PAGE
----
March News Update from David Jerome, President & CEO of the El Paso Chamber

 In News

A hearty welcome back from spring break; for many of you, the downtime was deserved and welcome. For those that stayed in El Paso, it was, well, dusty!

Nevertheless, we look forward toward summer now; the next several months hold great excitement for the El Paso Chamber. First, I believe we are at the cusp of turning the corner on the pandemic. All indications are that vaccine distribution is about to ramp up and hopefully summer will see a majority of the country and El Paso in particular, vaccinated. Second, I am convinced we will be at an inflection point for businesses to come charging out of the gate, into a revived economy.

I recognize that many in the business community are in the rebuilding and readjusting stage of the pandemic, EPC remains committed to coaching and grant accessibility for these businesses. We are continuing our partnerships across government and the private sector in order to bring businesses to the next launching point.

Several issues are worth considering at this moment and I am pleased that the EPC is situated to provide leadership and support to and for businesses in this next phase. The move to a complete economic and social reopening will require resilience and some relearning. Our trend forecasting highlighted this several months back and our strategy for this year, informed by that intelligence, has been focused on rebuilding and reimagining; now is the time to up the tempo on our strategy.

Businesses have found workarounds to operating during the pandemic, which speaks to the business savvy of our members and our community, but I am urging businesses of all sizes to use some of the current transition time to review and reconsider operating strategies. The EPC has long emphasized trend analysis as a crucial part of business strategic planning and at this moment, I am absolutely certain that is a must. First, businesses need to think about how their supply lines and logistics needs might have changed from a slowed, pandemic tempo to what is about to happen with a complete reopening. Are there new challenges that might impact supply or raw materials necessary for operations? Are their strategies that might help shore up these factors now? Is your workforce ready to operate “as is,” or will you need to add more employees or staff to handle a resurgent economy? Are there workforce retraining or reskilling needs? What lessons in redundancy and efficiency did you learn during that pandemic; is it worth keeping some of those adjusted practices as we move forward? There are countless questions that can be asked, but I think the most important advice I can offer right now, is start facing those questions. While the onset of the pandemic came quickly and legal and legislative restrictions followed, we are now at a unique moment where we know what is coming next and can individually and collectively plan for the next several months, as we turn the corner.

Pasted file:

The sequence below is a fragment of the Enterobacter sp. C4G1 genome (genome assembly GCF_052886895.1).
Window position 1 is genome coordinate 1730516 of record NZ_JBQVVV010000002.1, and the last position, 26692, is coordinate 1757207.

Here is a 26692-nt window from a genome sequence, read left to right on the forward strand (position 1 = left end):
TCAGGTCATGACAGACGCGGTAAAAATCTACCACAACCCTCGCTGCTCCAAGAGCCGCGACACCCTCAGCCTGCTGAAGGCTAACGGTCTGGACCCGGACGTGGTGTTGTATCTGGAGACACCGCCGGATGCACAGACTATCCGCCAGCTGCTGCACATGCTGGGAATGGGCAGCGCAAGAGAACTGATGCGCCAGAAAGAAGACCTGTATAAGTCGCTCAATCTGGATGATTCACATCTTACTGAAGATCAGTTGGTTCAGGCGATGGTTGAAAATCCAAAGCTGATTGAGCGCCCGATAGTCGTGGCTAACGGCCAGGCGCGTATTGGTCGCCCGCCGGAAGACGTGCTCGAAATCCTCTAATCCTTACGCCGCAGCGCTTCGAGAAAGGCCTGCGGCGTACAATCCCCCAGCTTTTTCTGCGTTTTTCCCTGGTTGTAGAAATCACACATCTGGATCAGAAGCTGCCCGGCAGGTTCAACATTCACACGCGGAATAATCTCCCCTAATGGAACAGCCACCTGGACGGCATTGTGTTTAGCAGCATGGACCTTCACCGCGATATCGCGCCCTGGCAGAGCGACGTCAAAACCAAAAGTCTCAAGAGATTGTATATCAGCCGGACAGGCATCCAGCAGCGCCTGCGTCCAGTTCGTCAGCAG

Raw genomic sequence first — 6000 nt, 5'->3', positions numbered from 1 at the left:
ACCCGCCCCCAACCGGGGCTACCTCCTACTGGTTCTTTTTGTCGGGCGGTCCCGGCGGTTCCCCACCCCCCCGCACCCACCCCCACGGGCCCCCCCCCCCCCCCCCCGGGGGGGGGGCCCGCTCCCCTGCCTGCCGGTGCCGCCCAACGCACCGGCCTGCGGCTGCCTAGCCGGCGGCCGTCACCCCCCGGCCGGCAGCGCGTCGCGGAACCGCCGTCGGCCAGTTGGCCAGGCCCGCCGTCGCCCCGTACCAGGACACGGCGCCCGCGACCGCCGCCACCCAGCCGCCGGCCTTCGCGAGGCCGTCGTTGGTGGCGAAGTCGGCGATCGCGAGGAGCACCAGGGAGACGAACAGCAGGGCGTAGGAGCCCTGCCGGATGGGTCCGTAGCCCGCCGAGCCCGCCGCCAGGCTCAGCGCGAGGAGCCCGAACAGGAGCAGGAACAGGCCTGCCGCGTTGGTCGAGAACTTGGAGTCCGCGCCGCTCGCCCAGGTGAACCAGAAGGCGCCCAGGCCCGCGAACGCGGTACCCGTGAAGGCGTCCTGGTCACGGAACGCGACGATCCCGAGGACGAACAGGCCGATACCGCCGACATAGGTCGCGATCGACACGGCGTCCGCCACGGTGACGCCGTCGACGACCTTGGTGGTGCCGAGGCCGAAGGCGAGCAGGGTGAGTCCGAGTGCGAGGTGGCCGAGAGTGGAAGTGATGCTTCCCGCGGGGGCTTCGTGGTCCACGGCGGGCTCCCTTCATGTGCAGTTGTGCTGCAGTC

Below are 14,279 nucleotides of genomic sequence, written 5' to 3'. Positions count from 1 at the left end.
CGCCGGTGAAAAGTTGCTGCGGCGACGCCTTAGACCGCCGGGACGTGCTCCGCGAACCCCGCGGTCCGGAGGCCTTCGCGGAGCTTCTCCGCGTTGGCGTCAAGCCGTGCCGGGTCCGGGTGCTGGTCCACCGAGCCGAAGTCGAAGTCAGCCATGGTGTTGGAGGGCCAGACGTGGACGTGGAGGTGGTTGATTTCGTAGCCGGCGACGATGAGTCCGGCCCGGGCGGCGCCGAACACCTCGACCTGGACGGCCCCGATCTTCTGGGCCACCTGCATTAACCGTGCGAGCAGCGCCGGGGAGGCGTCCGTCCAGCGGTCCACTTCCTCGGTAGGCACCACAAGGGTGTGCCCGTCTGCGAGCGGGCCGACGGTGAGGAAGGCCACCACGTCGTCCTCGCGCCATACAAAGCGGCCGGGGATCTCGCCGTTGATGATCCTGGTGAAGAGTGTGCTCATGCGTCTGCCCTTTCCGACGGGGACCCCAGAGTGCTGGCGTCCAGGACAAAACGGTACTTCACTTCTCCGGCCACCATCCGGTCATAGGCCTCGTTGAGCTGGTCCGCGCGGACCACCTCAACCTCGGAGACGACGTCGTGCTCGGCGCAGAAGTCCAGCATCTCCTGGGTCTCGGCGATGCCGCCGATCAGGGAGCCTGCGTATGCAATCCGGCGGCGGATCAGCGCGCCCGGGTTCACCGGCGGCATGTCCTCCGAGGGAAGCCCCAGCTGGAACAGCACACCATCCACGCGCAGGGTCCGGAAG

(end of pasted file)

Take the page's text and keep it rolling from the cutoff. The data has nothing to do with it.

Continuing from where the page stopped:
The Chamber is poised to help in a number of ways. We will continue the Business Solutions Center for the near future. Our confidential, personalized support system can offer advice and insight into planning and strategic approaches for operating in a recharged economy. We are prepared to review and critique your strategies for the next phase. I recognize that members and especially business owners know your craft and space well, but what my team can offer is insight into the broader economic landscape, trends, policy issues, and a view on best practices that we have collected through the pandemic period.

As many of you have seen, our legislative videos, featuring conversations with members of the El Paso delegation in Austin, have been covering emerging issues in the Texas Legislature that will impact business and the El Paso economy. Our intent with the series is to bridge the legislative sphere with you, members and business owners, that will be impacted by coming legislation. In the same vein as using trend analysis, we have been pleased to cover ground on a number of issues that will shape how the state economy adapts and grows as we move forward. I am very committed to insuring that our members get as much operational intelligence as possible!

My staff and I are excited about the prospect of hosting you soon, in-person, in the relatively new office space in the Mills Building. The pandemic came on so fast, many of you did not get to see and be in our new home. This is a small piece of returning to where we were before the pandemic, but I am excited to offer the EPC’s insight as much as you need and especially to see you all again, soon!

David